Are Pickup Trucks Worth It? I’d buy one


A pickup truck is a vehicle with a cargo portion and a people portion. If a vehicle has only a people portion, it is defined as a car. The differentiating feature is the cargo portion. The need to transport cargo daily would necessitate considering the pickup truck as the best option to select. If we only require infrequent cargo transport, we should consider renting a pickup as required or using a cargo delivery service.

An asset has to be optimally utilized to extract the best value. A pickup truck is deemed an asset when it earns its worth by generating benefits you cannot live without. For a farmer or building contractor, the pickup truck is an asset.

My long-winded reasoning is meant to challenge the concept of owning everything we need. If you need cargo transported once per week, why own a pickup truck. You go fishing once a year, are you going to buy a boat? You go on a European vacation every year and yet you don’t have to buy an airplane.

The billions of dollars spent by companies making you believe that you will not be able to function without their product has created this concept of ownership. Let’s look at the need for owning a pickup truck and whether it is worth it?

Silverado truck

Thinking Critically About Owning A Pickup Track

The herd mentality that the Baby-Boomers developed during the post-war era resulted in the status quo. The newly rich have embraced the comfort of owning a vehicle that they only use for two hours per day.

In transporting goods, trucking companies will lease or purchase the vehicles required and utilize these vehicles continuously. The truck or airplane will only be stationary when loading or off-loading cargo, taking on fuel and crew or when the vehicle requires preventative maintenance. It is termed “Sweating the Asset.”

Such companies’ critical success criteria are operational efficiency, cost per mile, delivery cost per kilogram or cubic meter. Transportation services have become highly efficient systems of moving people or goods at the most cost-efficient and safest means possible.

We should apply the same analytical thinking to our decisions regarding our mobility needs. If all you need is to travel between home and work for five days per week, taking the garden refuse to the town dump on a Saturday, and going to Church on a Sunday, you certainly do not need to own a car or pickup truck.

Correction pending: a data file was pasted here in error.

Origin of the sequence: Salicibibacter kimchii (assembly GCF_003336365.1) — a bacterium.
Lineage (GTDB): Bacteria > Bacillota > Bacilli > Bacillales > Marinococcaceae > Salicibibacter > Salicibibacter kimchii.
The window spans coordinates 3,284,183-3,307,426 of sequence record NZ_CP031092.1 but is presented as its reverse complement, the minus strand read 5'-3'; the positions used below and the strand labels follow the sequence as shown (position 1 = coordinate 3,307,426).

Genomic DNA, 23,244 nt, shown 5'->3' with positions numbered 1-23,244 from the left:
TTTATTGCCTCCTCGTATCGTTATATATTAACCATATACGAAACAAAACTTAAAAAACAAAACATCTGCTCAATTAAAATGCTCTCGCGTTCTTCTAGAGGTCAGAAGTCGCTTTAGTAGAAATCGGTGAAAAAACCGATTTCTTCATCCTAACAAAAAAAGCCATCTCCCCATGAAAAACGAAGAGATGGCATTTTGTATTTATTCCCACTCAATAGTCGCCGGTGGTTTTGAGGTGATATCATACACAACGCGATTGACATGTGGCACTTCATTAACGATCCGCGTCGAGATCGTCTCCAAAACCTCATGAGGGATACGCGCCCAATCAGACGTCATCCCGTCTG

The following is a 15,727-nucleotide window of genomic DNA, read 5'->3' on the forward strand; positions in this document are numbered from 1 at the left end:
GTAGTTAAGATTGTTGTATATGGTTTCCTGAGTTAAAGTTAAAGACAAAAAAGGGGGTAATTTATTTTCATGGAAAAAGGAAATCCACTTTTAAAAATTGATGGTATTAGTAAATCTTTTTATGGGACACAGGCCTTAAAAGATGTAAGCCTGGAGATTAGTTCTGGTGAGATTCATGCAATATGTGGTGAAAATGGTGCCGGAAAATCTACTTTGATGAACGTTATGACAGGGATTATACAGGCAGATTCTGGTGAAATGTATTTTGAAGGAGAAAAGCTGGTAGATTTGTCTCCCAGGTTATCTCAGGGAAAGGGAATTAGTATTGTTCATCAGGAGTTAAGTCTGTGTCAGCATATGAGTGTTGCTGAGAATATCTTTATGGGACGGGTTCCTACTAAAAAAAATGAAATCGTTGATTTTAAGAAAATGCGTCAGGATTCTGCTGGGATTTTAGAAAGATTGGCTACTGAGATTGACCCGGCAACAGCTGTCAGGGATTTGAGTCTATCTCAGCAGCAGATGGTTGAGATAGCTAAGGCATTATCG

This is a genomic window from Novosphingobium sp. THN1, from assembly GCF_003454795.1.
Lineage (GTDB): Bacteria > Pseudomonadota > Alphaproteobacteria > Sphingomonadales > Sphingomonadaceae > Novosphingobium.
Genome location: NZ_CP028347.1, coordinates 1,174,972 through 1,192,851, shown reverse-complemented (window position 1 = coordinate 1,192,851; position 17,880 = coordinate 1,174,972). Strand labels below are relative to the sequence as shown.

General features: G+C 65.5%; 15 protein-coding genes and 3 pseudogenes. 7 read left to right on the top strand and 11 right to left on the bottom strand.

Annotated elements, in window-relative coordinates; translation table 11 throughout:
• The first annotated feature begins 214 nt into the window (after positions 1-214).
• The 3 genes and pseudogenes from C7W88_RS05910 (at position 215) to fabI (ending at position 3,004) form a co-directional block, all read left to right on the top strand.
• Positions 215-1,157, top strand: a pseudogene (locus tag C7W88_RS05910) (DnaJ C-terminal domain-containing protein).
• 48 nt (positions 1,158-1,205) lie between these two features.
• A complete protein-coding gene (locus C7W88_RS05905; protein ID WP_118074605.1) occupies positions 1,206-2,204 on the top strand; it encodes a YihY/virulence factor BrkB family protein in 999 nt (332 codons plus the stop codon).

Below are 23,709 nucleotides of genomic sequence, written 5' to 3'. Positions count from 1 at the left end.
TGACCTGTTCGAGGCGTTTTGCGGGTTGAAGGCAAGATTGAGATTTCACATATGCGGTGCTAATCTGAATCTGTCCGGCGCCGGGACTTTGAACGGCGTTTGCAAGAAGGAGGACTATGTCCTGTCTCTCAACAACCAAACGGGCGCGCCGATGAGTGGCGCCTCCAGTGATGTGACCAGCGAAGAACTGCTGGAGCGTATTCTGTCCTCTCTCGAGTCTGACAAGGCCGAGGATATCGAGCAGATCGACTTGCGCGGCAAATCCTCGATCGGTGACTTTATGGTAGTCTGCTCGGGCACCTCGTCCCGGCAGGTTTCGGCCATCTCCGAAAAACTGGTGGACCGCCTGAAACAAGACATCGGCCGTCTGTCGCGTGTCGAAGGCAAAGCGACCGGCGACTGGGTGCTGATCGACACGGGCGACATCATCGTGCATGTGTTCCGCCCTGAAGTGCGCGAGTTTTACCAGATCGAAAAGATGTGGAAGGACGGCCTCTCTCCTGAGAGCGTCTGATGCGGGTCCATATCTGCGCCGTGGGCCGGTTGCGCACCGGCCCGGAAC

Now assume that you are a self-employed handyman offering your services to do home repairs. You now need a vehicle with which to transport your tools and material to different locations every day. You may also need to pick up your employees in the morning to take them to the worksite. While they are busy with the contracted work on-site, you can use the vehicle to go and do assessments and quotes for new work.

Your pickup truck is now doing what it has been designed for. You could live without it, but your work-life complexity would be significantly increased. The cost of ownership can also be deducted as a pre-tax business expense, making your investment less costly.

I have often heard the statement in jest from ardent anglers that the best boat to have, is your friend’s boat. The National Aeronautical Space Administration no longer uses its own expensive launch vehicles to take research equipment to outer space. They rent cargo space on Spacex and save themselves billions of dollars in the process.

We need to apply the same critical thinking when analyzing our transportation and mobility needs. We have discovered the work-from-home convenience and efficiency during the Covid-19 lockdowns, and we need to explore other ways to minimize waste in our daily routines.

Pickup trucks are handy vehicles, but do you need to own one? Ownership entails more than just the monthly repayment and includes the cost of fuel, scheduled maintenance, insurance, accident repairs, annual licensing fees, and unforeseen expenses like traffic violations.